In a case closely watched by the technology and Hollywood industries as well as free speech advocates, a federal appellate panel heard arguments Monday on whether it should overturn an unprecedented decision ordering Google Inc. to take down an anti-Muslim film trailer based on an actress’ copyright claims.
The 11-judge panel of the U.S. 9th Circuit Court of Appeals is reconsidering the case of actress Cindy Lee Garcia, who said she was subjected to numerous death threats after she briefly appeared in the trailer of a film entitled “Innocence of Muslims.” The video, which was posted on YouTube, sparked widespread rioting across the Islamic world that led to more than 17 deaths.
A three-judge panel of the court earlier this year ruled 2 to 1 that Garcia may have a copyright claim for her five-second performance and ordered Google to remove the clip from YouTube and other platforms. The February opinion was widely panned by 1st Amendment advocates, who raised concerns that similar claims could be used to demand that other material be removed from the Web, dampening free speech.
Before Monday’s hearing, various groups — including documentary filmmakers, Internet law and intellectual property law professors, high-tech companies and Netflix — filed amicus briefs urging the larger panel of judges to overturn the decision. Unions representing actors and musicians filed a brief in support of Garcia.
The Los Angeles Times, along with other media organizations, also filed papers asking the court to rehear the case.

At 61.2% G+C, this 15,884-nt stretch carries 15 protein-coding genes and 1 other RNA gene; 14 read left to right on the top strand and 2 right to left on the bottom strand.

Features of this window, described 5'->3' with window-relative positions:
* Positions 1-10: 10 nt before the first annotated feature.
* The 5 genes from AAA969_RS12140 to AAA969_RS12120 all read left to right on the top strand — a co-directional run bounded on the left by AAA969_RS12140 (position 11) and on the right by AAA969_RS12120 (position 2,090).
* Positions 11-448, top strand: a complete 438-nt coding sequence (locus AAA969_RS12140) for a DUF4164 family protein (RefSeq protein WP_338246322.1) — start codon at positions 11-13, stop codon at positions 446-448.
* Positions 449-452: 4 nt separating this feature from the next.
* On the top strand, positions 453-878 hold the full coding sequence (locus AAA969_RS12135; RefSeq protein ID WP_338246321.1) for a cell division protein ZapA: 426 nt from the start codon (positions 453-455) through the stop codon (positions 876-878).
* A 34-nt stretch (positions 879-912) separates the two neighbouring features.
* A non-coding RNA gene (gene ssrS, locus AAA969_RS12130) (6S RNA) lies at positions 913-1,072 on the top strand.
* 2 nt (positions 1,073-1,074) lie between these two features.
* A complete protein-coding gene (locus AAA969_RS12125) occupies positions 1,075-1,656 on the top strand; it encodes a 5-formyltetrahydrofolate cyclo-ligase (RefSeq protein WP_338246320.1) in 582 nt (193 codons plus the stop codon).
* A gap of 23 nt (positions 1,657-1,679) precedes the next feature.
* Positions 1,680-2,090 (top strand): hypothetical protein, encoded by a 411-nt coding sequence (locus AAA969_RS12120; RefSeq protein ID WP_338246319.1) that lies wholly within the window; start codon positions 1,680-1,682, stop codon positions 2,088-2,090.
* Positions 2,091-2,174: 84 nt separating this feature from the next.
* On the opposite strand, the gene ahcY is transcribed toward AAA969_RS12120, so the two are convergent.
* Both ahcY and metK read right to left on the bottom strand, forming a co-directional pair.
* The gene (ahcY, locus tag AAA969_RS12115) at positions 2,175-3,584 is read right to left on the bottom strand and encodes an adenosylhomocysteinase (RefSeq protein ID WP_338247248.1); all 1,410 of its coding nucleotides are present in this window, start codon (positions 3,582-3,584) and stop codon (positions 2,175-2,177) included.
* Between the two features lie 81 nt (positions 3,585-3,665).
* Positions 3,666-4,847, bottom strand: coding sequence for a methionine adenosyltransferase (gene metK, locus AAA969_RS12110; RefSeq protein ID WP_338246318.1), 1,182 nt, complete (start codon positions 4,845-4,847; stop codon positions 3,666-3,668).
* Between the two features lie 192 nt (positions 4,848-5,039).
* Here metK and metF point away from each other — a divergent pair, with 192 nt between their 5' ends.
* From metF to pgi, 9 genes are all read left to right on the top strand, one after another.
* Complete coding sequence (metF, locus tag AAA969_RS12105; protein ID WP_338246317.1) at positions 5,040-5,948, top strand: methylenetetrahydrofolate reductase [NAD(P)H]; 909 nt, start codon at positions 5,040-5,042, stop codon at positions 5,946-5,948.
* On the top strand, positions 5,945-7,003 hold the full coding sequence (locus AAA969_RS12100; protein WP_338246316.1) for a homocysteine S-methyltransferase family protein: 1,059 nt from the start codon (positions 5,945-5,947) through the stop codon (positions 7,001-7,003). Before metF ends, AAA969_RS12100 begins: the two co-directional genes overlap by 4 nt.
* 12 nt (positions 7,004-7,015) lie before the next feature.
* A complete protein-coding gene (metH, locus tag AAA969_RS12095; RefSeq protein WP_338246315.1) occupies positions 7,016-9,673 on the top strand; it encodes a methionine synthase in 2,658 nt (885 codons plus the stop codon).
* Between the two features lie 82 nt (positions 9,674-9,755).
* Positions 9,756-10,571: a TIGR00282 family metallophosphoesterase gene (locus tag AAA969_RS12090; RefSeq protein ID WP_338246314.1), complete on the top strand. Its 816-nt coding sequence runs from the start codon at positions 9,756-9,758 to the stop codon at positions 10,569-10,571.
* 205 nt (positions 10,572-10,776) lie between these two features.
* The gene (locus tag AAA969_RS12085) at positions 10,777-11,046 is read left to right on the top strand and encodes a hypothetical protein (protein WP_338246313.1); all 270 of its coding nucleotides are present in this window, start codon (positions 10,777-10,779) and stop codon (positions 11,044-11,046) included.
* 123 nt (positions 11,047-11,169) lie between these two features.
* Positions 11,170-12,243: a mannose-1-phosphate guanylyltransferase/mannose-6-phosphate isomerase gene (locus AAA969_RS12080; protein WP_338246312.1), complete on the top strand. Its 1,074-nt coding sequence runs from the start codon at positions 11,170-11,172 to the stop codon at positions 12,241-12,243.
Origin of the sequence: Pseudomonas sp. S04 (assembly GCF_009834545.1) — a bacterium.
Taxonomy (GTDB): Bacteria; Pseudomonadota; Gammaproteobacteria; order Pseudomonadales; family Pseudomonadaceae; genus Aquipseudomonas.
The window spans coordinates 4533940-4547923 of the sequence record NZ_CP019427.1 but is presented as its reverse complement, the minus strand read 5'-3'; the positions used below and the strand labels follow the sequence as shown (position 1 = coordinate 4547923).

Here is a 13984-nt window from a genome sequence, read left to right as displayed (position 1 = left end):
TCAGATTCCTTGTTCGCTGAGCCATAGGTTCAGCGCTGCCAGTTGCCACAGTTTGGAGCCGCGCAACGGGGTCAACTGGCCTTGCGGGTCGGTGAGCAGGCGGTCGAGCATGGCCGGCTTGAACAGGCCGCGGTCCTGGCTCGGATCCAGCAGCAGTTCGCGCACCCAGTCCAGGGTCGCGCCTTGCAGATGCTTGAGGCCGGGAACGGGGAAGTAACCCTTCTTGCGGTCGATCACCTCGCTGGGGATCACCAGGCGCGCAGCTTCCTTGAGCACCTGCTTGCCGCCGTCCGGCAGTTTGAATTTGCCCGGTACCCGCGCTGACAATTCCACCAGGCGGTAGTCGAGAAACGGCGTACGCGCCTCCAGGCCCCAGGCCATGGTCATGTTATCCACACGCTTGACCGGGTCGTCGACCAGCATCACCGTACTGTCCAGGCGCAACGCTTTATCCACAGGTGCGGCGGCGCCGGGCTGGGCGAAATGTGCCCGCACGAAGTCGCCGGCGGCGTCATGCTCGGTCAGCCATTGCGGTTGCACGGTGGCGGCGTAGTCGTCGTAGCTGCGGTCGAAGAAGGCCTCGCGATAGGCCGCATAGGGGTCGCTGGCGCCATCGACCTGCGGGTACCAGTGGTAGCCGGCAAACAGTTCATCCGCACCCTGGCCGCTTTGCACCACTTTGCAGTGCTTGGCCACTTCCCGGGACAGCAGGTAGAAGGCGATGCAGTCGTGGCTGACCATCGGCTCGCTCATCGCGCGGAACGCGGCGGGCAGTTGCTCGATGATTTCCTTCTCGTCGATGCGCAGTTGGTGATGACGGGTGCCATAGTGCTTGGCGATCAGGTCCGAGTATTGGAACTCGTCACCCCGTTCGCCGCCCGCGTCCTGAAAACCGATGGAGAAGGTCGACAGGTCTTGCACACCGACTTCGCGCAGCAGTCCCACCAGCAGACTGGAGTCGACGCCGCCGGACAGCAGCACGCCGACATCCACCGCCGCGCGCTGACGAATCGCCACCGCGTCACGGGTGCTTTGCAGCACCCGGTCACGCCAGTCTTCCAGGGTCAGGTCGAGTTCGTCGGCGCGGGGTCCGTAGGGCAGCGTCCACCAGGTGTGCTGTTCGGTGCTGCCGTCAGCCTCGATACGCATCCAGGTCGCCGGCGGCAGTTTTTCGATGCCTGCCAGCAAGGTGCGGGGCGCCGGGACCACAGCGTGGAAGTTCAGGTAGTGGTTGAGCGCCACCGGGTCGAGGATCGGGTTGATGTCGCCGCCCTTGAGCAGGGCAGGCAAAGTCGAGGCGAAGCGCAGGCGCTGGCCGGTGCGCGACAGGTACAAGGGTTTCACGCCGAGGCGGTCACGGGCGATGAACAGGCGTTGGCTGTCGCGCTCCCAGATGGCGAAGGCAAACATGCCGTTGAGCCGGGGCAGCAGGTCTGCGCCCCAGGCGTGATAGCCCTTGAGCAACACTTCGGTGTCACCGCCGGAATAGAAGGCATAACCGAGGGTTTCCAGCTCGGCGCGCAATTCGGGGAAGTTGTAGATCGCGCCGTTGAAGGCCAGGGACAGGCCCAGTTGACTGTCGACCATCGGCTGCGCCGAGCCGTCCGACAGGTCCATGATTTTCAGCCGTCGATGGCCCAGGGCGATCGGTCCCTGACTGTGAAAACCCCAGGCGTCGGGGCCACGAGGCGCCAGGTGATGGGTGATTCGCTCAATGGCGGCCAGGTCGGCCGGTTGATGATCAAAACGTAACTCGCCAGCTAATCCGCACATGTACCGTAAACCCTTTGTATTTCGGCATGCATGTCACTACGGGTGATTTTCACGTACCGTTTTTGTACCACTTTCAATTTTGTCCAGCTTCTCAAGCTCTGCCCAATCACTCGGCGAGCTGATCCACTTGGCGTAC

In arguments Monday, judges questioned attorneys for both sides about what distinguishes a performer who plays a small role in a larger work and someone who should be recognized as a joint author entitled to part of the copyright.
Judge M. Margaret McKeown questioned whether recognizing Garcia’s copyright would amount to ruling that everyone who appears in a film, including a busboy serving drinks in a scene, owns a part of the end product.
“Everybody has a slice of the pie,” McKeown said. “That’s not what the copyright law intended.”
She asked Garcia’s attorney, M. Cris Armenta, whether the battle-scene extras in “Lord of the Rings” were entitled to part of the copyright. Armenta said they were, but that they would have relinquished that right in typical Hollywood contracts. Garcia retained her right because the filmmaker behind “Innocence of Muslims,” Mark Basseley Youssef, deceived her about the film and how it was going to be used, voiding any agreement between them, the attorney said.
Garcia, according to her attorney, was told by Youssef that the film would be called “Desert Warrior” and that it was “an adventure film … about ancient Egyptians.” Garcia’s dialogue in the YouTube clip was apparently dubbed over with the line: “Is your Mohammed a child molester?”
Neal Kumar Katyal, representing Google, said such a view would “fragment copyright law into a thousand possible claims.” Only performers whose work can stand alone, such as Celine Dion’s performance for the “Titanic” soundtrack, are entitled to copyright, he argued.
If the opinion is allowed to stand, Katyal contended, it would have harmful repercussions for speech.
“This is a dramatic thing, to allow individuals who have second thoughts or allege mistakes to be able to force takedowns of speech,” he said.